A Head Turner From PAR

Discussion in 'Wooden Boat Building and Restoration' started by dskira, Sep 18, 2011.

  1. troy2000
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    troy2000 Senior Member

    Daniel, somehow I missed this when you originally posted it. Thanks for the good advice.

    I had a voicemail from PAR when I woke up this evening for work, telling me he hoped to have the plans done by Christmas. First thing I'll do is make a complete shopping list, and start squirreling things away as I find and can afford them..
     
  2. Landlubber
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    Landlubber Senior Member

    nice one troy, look forward to seeing it get going in the new year eh.
     
  3. Easy Rider
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    Easy Rider Senior Member

    PAR,
    About the rocker of the bottom I notice the curve is a bit like a fish form hull. What would be the difference in the way the boat rides on the water. With the thick part of the curve fwd (as you present it) I would think the boat would be able to operate at higher speeds. Whereas if the disp and crest of the curve was moved aft the hull would be more easily driven at slow speeds but would ride bow high and pound more at higher speeds. You can design the boat but people can put whatever sized engine they want on the boat. Did this influence your design? The effects of rocker differences fascinate's me.
    Easy Rider
     
  4. daiquiri
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    daiquiri Engineering and Design

    Easy, more than looking just at the rocker (which is, of course, an immediatley visible feature) you should look at the longitudinal distribution of volume. That's what creates the wavetrain when boat is moving. And that, unfortunately, is something that cannot be easily evaluated from presentation drawings like the ones in the first posts of the thread. The maximum rocker can be fwd but the lcb aft of the midship, for example. The Egress boat (RYD 25.3) looks like having the volume distribution pretty much centered around the midship to me (but I might be wrong, of course).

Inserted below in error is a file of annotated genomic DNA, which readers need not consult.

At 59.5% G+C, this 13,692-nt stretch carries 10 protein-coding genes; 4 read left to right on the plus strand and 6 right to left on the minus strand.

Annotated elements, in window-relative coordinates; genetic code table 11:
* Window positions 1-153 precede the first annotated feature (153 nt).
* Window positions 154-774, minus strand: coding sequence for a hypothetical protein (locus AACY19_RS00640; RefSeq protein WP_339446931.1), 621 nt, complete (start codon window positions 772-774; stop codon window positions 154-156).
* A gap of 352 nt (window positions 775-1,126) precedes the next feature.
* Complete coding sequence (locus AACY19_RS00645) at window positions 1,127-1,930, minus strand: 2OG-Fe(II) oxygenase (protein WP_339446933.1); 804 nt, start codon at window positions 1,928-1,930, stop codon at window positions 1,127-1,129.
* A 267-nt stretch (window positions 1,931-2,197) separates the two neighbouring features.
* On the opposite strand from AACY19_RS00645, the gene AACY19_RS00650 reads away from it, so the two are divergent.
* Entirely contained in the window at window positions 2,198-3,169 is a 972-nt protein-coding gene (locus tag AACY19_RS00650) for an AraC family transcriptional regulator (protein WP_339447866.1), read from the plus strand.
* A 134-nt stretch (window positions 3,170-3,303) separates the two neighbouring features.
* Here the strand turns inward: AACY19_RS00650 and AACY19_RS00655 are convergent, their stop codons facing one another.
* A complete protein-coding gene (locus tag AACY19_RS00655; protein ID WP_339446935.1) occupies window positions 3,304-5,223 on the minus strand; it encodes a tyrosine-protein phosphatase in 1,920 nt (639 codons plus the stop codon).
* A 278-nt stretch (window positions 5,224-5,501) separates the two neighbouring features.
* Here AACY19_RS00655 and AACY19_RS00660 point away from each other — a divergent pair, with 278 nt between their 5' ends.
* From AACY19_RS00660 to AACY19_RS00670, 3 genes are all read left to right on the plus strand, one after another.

Cheers
     
  5. PAR
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    PAR Yacht Designer/Builder

    Egress's LCB is at 57%. The deck plan gives an idea of volume distribution as does the body plan, but it should be noted there is a bit of flare in the forward sections, which makes the beam look as if it's carried forward more then it actual is.

    Slavi has it right Eric, the rocker forward is also probably misleading and suggesting more volume then there really is.

    Eric, picture the rocker if the bow wasn't so plumb, say with a 30 degree rake. The look wouldn't be quite as dramatic. To further this impression, add a touch of bow overhang to the stem, also with the additional rake and see how you like the rocker. Her entry half angle is 23 degrees, so she's not very bluff.
     
  6. Boston

    Boston Previous Member

    looks like it would make a dynamite paddle wheeler
     
  7. troy2000
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    troy2000 Senior Member

    It does have that look, doesn't it?:)

    But a stern wheel would involve a major redesign of the bottom. Side wheels would involve trying to keep the machinery out of the living space, and would make it a nuisance to dock. that's my opinion, anyway. I'll wait for the designer to weigh in on the subject....

    All around, I think an outboard is by far the most practical way to go on this one. I did ask Paul about putting in a well, but it just eats up too much deck space. He told me he's done it on larger versions of this series, but I don't want to go larger.
     
  8. Boston

    Boston Previous Member

    Practical? Boat? when did you go round the bend.

    We could compromise and use a small practical diesel :D a fly wheel and a nice cast aluminum connecting rod. Maybe a nice cast aluminum pair of brackets and wheels as well. Paint it all stove pipe black and no one would ever guess. And it keeps the CG low. Hit something with a 2x paddle and its a lot cheaper to replace than a prop.

    Just playin, I like the design but its begging for a paddle wheel and a nicely trimmed stack